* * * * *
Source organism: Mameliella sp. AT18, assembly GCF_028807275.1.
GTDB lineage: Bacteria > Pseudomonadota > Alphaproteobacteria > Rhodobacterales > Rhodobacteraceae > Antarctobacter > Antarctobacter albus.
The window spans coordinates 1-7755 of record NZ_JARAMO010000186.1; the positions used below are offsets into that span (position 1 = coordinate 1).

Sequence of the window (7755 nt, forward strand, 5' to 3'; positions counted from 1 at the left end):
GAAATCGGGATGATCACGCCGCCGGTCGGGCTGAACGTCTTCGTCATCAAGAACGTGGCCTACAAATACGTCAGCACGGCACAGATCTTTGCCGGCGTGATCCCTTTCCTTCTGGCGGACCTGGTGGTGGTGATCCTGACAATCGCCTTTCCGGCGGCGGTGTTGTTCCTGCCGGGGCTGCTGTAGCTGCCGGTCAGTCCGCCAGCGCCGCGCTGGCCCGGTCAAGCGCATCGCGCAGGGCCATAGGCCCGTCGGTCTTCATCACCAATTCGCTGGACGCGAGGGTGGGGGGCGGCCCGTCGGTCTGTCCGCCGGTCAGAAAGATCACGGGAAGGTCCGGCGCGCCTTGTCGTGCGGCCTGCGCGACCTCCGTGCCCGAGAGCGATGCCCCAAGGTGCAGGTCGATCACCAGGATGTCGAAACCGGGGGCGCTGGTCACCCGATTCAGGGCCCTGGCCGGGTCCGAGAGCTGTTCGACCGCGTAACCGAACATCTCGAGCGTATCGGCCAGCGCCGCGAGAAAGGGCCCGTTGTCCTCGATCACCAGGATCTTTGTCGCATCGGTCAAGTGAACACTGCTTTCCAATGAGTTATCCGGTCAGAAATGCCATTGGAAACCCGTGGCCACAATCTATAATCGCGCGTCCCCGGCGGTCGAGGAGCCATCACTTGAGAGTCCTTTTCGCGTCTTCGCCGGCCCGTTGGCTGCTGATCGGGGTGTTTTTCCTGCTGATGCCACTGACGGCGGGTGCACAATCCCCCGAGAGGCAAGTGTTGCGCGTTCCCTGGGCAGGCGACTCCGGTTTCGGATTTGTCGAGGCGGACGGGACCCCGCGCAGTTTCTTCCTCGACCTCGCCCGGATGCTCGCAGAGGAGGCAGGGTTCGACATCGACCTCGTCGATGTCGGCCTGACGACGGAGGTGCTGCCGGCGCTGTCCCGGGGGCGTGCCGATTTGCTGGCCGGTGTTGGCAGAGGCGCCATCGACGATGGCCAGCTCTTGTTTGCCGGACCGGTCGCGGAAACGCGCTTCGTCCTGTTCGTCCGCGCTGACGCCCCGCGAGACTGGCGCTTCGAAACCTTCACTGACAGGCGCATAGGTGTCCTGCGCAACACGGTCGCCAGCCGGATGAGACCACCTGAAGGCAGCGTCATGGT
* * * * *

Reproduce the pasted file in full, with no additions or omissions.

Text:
Source organism: Mameliella sp. AT18, assembly GCF_028807275.1.
GTDB lineage: Bacteria > Pseudomonadota > Alphaproteobacteria > Rhodobacterales > Rhodobacteraceae > Antarctobacter > Antarctobacter albus.
The window spans coordinates 1-7755 of record NZ_JARAMO010000186.1; the positions used below are offsets into that span (position 1 = coordinate 1).

Sequence of the window (7755 nt, forward strand, 5' to 3'; positions counted from 1 at the left end):
GAAATCGGGATGATCACGCCGCCGGTCGGGCTGAACGTCTTCGTCATCAAGAACGTGGCCTACAAATACGTCAGCACGGCACAGATCTTTGCCGGCGTGATCCCTTTCCTTCTGGCGGACCTGGTGGTGGTGATCCTGACAATCGCCTTTCCGGCGGCGGTGTTGTTCCTGCCGGGGCTGCTGTAGCTGCCGGTCAGTCCGCCAGCGCCGCGCTGGCCCGGTCAAGCGCATCGCGCAGGGCCATAGGCCCGTCGGTCTTCATCACCAATTCGCTGGACGCGAGGGTGGGGGGCGGCCCGTCGGTCTGTCCGCCGGTCAGAAAGATCACGGGAAGGTCCGGCGCGCCTTGTCGTGCGGCCTGCGCGACCTCCGTGCCCGAGAGCGATGCCCCAAGGTGCAGGTCGATCACCAGGATGTCGAAACCGGGGGCGCTGGTCACCCGATTCAGGGCCCTGGCCGGGTCCGAGAGCTGTTCGACCGCGTAACCGAACATCTCGAGCGTATCGGCCAGCGCCGCGAGAAAGGGCCCGTTGTCCTCGATCACCAGGATCTTTGTCGCATCGGTCAAGTGAACACTGCTTTCCAATGAGTTATCCGGTCAGAAATGCCATTGGAAACCCGTGGCCACAATCTATAATCGCGCGTCCCCGGCGGTCGAGGAGCCATCACTTGAGAGTCCTTTTCGCGTCTTCGCCGGCCCGTTGGCTGCTGATCGGGGTGTTTTTCCTGCTGATGCCACTGACGGCGGGTGCACAATCCCCCGAGAGGCAAGTGTTGCGCGTTCCCTGGGCAGGCGACTCCGGTTTCGGATTTGTCGAGGCGGACGGGACCCCGCGCAGTTTCTTCCTCGACCTCGCCCGGATGCTCGCAGAGGAGGCAGGGTTCGACATCGACCTCGTCGATGTCGGCCTGACGACGGAGGTGCTGCCGGCGCTGTCCCGGGGGCGTGCCGATTTGCTGGCCGGTGTTGGCAGAGGCGCCATCGACGATGGCCAGCTCTTGTTTGCCGGACCGGTCGCGGAAACGCGCTTCGTCCTGTTCGTCCGCGCTGACGCCCCGCGAGACTGGCGCTTCGAAACCTTCACTGACAGGCGCATAGGTGTCCTGCGCAACACGGTCGCCAGCCGGATGAGACCACCTGAAGGCAGCGTCATGGT